The recent nabbing of a frozen pangolin in the kitchens of a Chinese restaurant in the heart of Colombo has shed a much-needed spotlight on the importance of curbing the illegal exploitation of these shy mammals which are a globally endangered species, and nationally a near threatened one. There are four species of Pangolin restricted to Asia. The one found in Sri Lanka is the Indian Pangolin (Manis crassicaudata), and is commonly called the Scaly Ant-eater (Sinhala: “Kaballawa”, “Aya”; Tamil: “Alungu”). Pangolins can be identified by the distinctive scales which cover their entire body, and they are found in both the wet and dry zones of Sri Lanka.
From pangolins to elephants, from tropical timber to birds and snakes: Wildlife trafficking is one of the largest illegal global trade sectors and generates billions of USD per year. Since 1975, the Convention on International Trade in Endangered Species of Wild Fauna and Flora (CITES) provides a framework for the sustainable trade of wildlife and ecosystem products.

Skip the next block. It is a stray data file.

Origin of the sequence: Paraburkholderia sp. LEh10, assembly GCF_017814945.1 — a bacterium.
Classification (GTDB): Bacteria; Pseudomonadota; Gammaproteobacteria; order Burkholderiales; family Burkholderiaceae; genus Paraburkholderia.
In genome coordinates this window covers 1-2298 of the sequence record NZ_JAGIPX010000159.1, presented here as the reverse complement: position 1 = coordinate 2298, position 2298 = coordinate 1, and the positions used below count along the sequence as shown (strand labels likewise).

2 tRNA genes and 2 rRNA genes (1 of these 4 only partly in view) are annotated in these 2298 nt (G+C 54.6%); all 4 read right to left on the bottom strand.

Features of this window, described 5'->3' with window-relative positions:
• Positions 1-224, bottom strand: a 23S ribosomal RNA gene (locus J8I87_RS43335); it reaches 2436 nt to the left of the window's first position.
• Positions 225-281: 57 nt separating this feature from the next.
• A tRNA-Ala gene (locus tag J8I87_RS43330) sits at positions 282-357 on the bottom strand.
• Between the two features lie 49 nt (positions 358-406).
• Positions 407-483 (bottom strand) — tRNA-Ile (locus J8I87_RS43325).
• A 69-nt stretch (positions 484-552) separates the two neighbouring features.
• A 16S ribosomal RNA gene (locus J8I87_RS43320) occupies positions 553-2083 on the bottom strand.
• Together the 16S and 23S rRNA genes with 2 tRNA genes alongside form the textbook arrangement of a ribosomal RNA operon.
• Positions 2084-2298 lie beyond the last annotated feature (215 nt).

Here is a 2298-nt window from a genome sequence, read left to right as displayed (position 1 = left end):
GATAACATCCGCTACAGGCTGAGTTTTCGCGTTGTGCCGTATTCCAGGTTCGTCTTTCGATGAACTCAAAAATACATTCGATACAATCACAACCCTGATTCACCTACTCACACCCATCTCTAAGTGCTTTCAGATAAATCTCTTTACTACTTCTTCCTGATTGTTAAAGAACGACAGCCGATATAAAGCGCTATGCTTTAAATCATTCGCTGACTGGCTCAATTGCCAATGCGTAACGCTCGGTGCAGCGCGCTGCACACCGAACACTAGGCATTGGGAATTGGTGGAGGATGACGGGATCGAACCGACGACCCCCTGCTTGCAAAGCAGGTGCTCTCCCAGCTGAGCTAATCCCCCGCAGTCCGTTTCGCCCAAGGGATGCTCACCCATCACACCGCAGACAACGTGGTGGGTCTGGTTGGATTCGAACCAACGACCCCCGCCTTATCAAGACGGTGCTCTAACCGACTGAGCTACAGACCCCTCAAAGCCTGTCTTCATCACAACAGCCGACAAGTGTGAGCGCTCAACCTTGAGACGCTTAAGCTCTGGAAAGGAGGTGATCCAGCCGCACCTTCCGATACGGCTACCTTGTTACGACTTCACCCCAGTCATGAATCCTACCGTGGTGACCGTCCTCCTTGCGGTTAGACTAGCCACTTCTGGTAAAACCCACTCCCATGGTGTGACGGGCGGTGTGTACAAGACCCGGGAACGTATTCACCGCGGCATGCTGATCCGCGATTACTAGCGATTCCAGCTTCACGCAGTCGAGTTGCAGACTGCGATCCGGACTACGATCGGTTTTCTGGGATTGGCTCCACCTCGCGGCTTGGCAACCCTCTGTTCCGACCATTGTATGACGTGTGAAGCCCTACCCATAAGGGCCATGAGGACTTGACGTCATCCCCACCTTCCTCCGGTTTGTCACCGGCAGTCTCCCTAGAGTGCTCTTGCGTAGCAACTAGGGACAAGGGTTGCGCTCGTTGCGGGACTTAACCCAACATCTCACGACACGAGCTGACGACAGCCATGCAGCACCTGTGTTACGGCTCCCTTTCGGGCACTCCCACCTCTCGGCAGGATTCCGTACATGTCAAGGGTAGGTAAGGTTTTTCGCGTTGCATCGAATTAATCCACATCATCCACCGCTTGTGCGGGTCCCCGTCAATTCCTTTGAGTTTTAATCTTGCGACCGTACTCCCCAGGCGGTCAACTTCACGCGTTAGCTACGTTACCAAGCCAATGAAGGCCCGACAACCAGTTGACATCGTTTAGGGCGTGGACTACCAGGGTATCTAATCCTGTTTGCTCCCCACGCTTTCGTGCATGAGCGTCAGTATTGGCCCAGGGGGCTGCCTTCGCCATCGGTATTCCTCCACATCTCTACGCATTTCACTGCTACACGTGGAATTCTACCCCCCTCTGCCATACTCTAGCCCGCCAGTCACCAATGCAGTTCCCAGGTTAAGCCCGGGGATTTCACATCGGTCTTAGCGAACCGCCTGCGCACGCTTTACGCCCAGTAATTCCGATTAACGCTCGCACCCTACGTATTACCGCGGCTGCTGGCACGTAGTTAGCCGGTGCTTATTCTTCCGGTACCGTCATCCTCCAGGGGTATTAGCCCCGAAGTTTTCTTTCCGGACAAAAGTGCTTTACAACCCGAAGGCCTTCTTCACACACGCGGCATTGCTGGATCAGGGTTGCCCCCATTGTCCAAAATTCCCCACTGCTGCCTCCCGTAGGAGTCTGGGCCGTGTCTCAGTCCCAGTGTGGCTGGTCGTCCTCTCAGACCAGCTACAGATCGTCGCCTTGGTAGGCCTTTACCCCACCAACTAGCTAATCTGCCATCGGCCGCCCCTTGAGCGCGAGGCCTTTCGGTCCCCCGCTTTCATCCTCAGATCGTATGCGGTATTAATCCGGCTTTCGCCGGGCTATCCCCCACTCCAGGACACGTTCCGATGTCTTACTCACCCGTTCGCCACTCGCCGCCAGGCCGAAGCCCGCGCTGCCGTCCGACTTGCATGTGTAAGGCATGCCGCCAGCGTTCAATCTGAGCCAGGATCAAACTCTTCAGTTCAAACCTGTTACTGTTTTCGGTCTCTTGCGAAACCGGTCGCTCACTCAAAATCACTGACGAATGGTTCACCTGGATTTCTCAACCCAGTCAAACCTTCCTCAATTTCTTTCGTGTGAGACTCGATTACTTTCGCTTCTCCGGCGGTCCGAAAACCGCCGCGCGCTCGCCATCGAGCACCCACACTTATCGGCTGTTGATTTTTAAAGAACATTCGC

Last week, in Gomarakandawala, a tiny village in the North-Eastern province of Trincomalee in Sri Lanka, we sat in a tiny house, enjoying a meal from very hospitable, generous people. Even as we ate, we heard firecrackers go off not very far away from us.
Humane Society International together with SLYCAN Trust organised a lecture on “Addressing the human-elephant conflict in Sri Lanka” followed by a panel discussion on October 14th, 2019. Dr Prithiviraj Fernando, an expert in the conservation field with for over 25 years, narrated the present situation in Sri Lanka.